Rumors Start Looking To Microsoft’s Follow-Up Surface Hardware


The Surface RT has made its debut, and with Microsoft confirming Surface Pro pricing and January availability yesterday, that model is well on its way to becoming a reality, as well. After that, though, then what? These are still probably a long way off, but some new rumors are attempting to take a stab at what hardware Microsoft’s looking at for its next wave of Surface devices, and they suggest that this time we could be getting three models instead of two.

While the first two Surface tablets have different resolutions, they both share the same 10.6-inch screen dimension. According to these rumors, that’s all going to change for the Surface 2. Instead, we might see an 8.6-inch Surface RT 2, while the Pro version would move up to 11.6 inches. Additionally, this source claims there could be a larger “Surface Book” model with an oversized 14.6-inch display.

These rumors also look to the chipsets powering these tablets, and say that Microsoft would move from NVIDIA to Qualcomm for the RT, and from Intel to AMD for the Pro. Supposedly, the Pro would run an upcoming AMD Temash chip, while Microsoft would look back to Intel for the Surface Book’s CPU, and employ a next-gen Haswell component.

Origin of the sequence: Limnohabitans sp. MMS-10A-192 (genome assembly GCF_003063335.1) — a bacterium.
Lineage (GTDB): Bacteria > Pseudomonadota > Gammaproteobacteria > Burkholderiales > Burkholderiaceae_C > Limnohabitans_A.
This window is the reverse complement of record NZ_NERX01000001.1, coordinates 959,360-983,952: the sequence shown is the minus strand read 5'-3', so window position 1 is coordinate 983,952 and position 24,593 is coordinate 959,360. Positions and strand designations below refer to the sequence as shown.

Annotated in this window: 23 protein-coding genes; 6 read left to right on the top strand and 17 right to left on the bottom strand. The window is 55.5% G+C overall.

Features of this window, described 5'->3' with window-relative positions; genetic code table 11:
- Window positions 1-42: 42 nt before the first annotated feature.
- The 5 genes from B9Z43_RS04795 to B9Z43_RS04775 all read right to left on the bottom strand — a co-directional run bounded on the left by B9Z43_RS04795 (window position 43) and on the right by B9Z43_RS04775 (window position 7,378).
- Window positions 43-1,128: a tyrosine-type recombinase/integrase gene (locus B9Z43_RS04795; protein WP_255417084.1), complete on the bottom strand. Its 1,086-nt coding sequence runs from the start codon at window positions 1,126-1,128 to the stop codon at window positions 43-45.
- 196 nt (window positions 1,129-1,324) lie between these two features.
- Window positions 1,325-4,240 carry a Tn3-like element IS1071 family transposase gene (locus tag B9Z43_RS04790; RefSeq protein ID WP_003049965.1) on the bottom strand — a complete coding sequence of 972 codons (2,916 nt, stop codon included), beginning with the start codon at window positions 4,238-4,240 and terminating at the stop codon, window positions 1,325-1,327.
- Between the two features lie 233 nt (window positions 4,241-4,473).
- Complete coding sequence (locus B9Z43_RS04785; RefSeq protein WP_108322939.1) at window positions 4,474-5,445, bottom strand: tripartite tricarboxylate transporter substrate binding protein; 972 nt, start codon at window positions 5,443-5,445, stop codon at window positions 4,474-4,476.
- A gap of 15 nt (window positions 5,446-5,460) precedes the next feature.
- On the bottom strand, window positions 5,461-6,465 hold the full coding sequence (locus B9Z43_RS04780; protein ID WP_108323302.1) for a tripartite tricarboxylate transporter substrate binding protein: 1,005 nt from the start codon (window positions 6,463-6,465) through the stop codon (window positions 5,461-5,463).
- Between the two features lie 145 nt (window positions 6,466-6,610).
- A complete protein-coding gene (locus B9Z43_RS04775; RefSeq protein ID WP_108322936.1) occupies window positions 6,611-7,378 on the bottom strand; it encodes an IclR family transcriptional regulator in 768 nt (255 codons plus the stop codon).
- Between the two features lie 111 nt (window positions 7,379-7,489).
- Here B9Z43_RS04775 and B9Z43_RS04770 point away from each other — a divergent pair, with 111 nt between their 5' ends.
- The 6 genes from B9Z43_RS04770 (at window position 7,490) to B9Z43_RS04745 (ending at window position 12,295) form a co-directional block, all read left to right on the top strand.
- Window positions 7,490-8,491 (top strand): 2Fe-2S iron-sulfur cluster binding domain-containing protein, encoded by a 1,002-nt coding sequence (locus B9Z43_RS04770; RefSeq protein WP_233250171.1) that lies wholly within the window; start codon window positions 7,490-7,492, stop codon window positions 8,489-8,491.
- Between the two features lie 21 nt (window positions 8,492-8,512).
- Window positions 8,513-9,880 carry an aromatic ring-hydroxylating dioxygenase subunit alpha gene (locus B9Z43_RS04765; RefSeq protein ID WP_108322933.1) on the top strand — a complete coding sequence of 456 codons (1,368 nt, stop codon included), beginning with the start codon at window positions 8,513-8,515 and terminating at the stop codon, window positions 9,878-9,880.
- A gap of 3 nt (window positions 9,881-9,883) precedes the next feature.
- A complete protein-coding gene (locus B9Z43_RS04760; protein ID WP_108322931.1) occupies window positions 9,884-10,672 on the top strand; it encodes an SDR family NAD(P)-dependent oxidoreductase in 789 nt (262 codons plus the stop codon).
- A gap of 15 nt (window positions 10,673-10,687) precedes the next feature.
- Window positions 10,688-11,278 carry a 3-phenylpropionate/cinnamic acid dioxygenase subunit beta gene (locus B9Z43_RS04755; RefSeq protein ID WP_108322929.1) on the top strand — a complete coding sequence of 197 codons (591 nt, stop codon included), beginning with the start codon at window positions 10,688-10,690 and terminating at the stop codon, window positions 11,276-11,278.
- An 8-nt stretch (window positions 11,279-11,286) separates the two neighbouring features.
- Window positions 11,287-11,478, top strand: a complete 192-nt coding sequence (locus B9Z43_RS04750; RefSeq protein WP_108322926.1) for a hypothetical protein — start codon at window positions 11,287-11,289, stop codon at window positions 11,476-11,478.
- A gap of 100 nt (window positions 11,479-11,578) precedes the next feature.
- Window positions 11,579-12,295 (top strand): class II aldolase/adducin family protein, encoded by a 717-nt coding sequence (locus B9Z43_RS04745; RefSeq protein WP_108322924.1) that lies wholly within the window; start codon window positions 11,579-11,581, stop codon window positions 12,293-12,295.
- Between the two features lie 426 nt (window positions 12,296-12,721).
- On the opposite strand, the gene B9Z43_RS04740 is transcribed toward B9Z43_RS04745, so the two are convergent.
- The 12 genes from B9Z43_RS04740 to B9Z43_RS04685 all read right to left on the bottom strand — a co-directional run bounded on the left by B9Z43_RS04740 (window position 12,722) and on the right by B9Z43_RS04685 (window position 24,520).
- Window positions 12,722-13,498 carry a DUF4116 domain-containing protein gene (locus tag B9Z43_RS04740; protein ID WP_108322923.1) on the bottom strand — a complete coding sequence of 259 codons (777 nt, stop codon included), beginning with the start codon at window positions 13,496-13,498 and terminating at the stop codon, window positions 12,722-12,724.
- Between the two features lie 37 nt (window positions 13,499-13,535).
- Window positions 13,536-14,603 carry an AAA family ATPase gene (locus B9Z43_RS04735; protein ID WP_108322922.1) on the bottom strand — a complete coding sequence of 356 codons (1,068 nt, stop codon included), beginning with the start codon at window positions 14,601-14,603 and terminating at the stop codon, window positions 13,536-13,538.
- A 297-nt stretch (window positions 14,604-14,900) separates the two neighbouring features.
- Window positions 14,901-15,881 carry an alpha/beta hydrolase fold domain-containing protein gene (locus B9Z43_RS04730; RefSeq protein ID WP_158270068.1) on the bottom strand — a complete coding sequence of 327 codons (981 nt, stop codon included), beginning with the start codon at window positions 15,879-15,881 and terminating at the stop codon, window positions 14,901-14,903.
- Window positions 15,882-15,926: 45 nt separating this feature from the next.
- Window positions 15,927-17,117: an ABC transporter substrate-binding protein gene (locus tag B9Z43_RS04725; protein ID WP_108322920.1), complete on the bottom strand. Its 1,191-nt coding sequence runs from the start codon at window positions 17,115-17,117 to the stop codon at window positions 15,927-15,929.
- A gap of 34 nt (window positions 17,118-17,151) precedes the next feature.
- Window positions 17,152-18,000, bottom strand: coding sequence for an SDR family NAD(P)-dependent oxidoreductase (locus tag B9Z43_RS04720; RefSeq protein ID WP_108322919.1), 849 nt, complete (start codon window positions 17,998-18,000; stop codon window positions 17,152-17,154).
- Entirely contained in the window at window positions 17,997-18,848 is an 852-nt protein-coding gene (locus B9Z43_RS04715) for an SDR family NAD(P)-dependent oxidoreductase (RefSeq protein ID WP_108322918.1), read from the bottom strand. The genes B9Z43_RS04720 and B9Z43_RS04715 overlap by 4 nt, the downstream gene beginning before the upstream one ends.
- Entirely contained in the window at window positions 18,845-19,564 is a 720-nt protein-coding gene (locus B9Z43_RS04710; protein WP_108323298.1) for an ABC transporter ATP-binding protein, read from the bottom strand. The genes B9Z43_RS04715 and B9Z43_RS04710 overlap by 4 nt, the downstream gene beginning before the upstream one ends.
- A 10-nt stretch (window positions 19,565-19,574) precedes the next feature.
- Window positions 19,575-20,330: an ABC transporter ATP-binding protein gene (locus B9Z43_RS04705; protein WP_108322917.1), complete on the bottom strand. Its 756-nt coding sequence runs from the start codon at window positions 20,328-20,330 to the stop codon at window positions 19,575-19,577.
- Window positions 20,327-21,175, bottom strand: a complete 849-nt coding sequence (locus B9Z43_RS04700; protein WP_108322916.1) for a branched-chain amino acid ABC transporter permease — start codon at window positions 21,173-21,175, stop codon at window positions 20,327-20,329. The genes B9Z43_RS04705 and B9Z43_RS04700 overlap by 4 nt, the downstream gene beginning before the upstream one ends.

Based on when those AMD and Intel chips are expected to first become available, it doesn’t sound like Microsoft could hope to have this hardware released until well into second half of 2013. That’s assuming that there’s any truth to these claims; for now, they’re still very much rumors.

Source: MS_nerd (Twitter)
Via: Neowin

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About The Author
Stephen Schenck
Stephen has been writing about electronics since 2008, which only serves to frustrate him that he waited so long to combine his love of gadgets and his degree in writing. In his spare time, he collects console and arcade game hardware, is a motorcycle enthusiast, and enjoys trapping blue crabs. Stephen's first mobile device was a 624 MHz Dell Axim X30, which he's convinced is still a viable platform. Stephen longs for a market where phones are sold independently of service, and bandwidth is cheap and plentiful; he's not holding his breath. In the meantime, he devours smartphone news and tries to sort out the juicy bits Read more about Stephen Schenck!